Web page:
Proposition 65 was passed in 1986 as the Safe Drinking Water and Toxic Enforcement Act. It is portion of the California Health and Safety Code, which requires disclosure to California consumers of exposures to certain chemicals listed by the State of California. The State of California is required, through Prop 65, to publish and maintain a list of chemicals known to the State of California to cause cancer, birth defects, or other reproductive harm.

Any product sold in California that exposes a consumer to one of the over 800 substances that have been detailed in Prop 65, needs to be labeled with a warning. I remember when I first moved to California and would be walking around Cost Plus World Market or Pier 1 Imports; I would see Prop 65 warning labels throughout the store and especially near some of the dishes. As I had learned in Naturopathic School that lead and heavy metals can be found in the dishes that we use in our homes; it made sense to me that these dishes were being labeled by Prop 65.

As I have continued to live here in California, I have noticed the Prop 65 labels showing up in Starbucks and other restaurants. I then began to worry about Prop 65 labels showing up on the food-based supplements I was ordering for use for myself and with my patients.. Thanks to the great nutraceutical representatives that I work with, I knew the supplement labels were coming, but it was still a shock to see it on the supplements.

As a result of the Prop 65 labels showing up on the supplements I am taking, I needed to do more research about this proposition. What levels of these over 800 chemicals needed to be found in a product for it to get a label? Food has been found to have heavy metals as it is grown in the ground, which naturally has heavy metals along with the extras that have been added as a result of industrialization.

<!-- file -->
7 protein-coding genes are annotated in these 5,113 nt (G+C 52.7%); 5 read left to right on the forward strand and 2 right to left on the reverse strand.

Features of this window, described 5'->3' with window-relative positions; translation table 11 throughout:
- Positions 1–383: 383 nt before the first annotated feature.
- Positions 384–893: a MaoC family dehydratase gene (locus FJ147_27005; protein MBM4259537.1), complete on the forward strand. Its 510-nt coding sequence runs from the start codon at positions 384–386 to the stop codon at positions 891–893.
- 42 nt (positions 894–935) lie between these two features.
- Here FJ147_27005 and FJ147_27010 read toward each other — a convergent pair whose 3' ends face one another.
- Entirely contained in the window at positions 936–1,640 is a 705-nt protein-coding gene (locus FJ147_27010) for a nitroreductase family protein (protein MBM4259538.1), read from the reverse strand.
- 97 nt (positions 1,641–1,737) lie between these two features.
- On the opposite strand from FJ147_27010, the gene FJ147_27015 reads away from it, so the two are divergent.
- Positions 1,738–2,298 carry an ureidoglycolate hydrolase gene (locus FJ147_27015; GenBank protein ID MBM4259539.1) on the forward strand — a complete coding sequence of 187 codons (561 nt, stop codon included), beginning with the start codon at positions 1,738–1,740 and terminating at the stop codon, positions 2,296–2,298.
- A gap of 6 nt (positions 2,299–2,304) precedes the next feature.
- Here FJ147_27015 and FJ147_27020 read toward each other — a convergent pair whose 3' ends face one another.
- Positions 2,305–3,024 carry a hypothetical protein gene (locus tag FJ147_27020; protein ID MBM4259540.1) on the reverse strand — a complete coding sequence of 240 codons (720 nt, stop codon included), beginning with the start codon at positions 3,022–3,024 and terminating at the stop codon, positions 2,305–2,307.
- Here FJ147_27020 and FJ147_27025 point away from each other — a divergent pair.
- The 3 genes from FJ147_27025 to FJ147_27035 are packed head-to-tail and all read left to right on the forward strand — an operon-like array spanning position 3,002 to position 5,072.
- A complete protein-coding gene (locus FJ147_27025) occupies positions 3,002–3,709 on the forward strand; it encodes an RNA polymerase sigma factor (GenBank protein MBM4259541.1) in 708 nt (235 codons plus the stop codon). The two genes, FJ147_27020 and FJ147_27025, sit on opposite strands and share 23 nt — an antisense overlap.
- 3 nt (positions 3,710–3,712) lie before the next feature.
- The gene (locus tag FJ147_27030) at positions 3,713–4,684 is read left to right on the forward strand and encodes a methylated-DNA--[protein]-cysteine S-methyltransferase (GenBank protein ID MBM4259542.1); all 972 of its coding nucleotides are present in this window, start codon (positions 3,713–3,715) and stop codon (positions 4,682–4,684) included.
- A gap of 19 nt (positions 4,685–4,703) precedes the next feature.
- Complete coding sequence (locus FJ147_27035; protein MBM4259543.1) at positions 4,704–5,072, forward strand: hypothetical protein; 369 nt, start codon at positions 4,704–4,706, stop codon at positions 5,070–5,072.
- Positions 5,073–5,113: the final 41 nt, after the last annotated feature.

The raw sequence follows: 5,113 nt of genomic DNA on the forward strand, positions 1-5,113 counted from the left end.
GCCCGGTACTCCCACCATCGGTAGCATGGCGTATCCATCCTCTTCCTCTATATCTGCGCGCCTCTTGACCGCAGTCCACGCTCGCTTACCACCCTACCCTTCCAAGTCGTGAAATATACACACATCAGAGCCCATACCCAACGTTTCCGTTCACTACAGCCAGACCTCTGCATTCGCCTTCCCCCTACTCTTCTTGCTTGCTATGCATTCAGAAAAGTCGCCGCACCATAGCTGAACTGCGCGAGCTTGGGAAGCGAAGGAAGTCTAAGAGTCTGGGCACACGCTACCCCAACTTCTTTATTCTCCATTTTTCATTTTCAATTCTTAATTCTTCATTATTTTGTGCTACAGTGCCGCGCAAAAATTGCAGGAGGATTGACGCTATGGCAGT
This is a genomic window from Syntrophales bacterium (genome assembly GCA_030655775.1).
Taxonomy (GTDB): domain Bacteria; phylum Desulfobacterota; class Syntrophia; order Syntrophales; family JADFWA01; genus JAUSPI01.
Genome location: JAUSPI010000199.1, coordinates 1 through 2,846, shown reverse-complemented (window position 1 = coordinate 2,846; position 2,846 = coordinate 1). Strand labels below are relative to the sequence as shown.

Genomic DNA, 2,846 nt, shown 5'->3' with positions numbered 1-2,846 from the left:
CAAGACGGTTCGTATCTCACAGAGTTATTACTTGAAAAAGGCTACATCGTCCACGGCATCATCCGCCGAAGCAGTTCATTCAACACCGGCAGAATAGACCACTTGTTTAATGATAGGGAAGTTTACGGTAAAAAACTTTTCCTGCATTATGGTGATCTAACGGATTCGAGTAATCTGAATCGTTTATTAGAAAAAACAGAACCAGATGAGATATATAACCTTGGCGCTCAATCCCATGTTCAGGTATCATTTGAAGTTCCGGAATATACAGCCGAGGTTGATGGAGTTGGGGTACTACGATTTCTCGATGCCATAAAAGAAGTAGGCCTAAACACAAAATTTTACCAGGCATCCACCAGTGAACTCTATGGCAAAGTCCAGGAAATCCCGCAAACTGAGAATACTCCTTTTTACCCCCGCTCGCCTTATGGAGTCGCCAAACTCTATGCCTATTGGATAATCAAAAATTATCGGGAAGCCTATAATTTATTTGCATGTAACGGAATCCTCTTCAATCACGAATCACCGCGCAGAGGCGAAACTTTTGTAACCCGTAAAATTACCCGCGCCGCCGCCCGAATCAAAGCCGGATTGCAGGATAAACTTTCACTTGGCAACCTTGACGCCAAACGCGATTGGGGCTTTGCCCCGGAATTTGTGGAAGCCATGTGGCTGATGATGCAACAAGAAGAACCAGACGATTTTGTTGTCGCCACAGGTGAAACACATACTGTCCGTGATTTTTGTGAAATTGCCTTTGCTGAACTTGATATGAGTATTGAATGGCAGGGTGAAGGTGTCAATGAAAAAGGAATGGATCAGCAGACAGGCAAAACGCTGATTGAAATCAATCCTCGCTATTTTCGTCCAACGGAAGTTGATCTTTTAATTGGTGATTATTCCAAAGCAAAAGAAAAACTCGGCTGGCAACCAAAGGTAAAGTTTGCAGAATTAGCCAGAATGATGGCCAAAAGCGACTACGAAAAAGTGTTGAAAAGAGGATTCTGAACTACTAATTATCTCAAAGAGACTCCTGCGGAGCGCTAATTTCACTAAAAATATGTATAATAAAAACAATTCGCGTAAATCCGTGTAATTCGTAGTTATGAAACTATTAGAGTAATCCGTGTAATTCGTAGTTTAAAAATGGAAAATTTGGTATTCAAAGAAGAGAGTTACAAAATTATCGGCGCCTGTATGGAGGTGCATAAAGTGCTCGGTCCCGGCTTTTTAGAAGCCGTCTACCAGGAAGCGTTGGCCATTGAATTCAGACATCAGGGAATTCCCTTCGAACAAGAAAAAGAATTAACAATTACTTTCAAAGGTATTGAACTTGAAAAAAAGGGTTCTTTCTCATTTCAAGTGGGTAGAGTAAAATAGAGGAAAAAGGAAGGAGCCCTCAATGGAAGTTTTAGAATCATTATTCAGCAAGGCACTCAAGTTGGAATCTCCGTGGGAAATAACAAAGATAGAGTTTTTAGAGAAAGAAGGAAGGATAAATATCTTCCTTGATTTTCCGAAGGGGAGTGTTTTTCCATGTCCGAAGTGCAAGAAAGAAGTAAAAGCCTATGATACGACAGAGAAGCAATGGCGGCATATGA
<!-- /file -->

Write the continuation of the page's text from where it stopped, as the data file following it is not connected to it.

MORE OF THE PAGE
According to Douglas Labs, one of the nutraceutical companies that I often use, (taken from their website

"It is important to read product warnings; however the presence of a Prop 65 warning does not mean that a product is harmful. For many substances on the list, Prop 65 limits, that require the need for a warning, are very stringent and do not correlate with limits put forth by other regulatory bodies including both the FDA and the WHO. For example, the level that requires a warning for reproductive toxicants is 1000 times lower than the lowest level at which animal studies reported no reproductive health effect. For example, the Prop 65 standard for warnings for lead is 0.5 micrograms per day, which is far more stringent than federal and international standards for lead. The FDA has set recommendations for what it considers safe and tolerable daily intakes and has determined what is termed the provisional total tolerable intake level (PTTI). The PTTI for lead in children under the age of 6 years old is 6 micrograms/day, or 12 times the amount requiring a warning in California. The PTTI for pregnant women has been determined to be 25 micrograms/day, or 50 times the amount requiring a warning in California. The PTTI for adults has been set at 75 micrograms/day, or 150 times the amount requiring a warning in California."

Thus, when you see a Prop 65 label on your supplements, out at restaurants, or in stores; remember that the amount of the chemical that requires a label may be well below what is consider safe by the WHO and FDA. As of now not all supplements, that have similar ingredients, carry the Prop 65 warning as several companies have ongoing litigation. Therefore, the lack of warning does not mean that it is a safer product. If you have concerns about the supplements that Dr. Larrow has you on, please give her a call (415) 912-9934.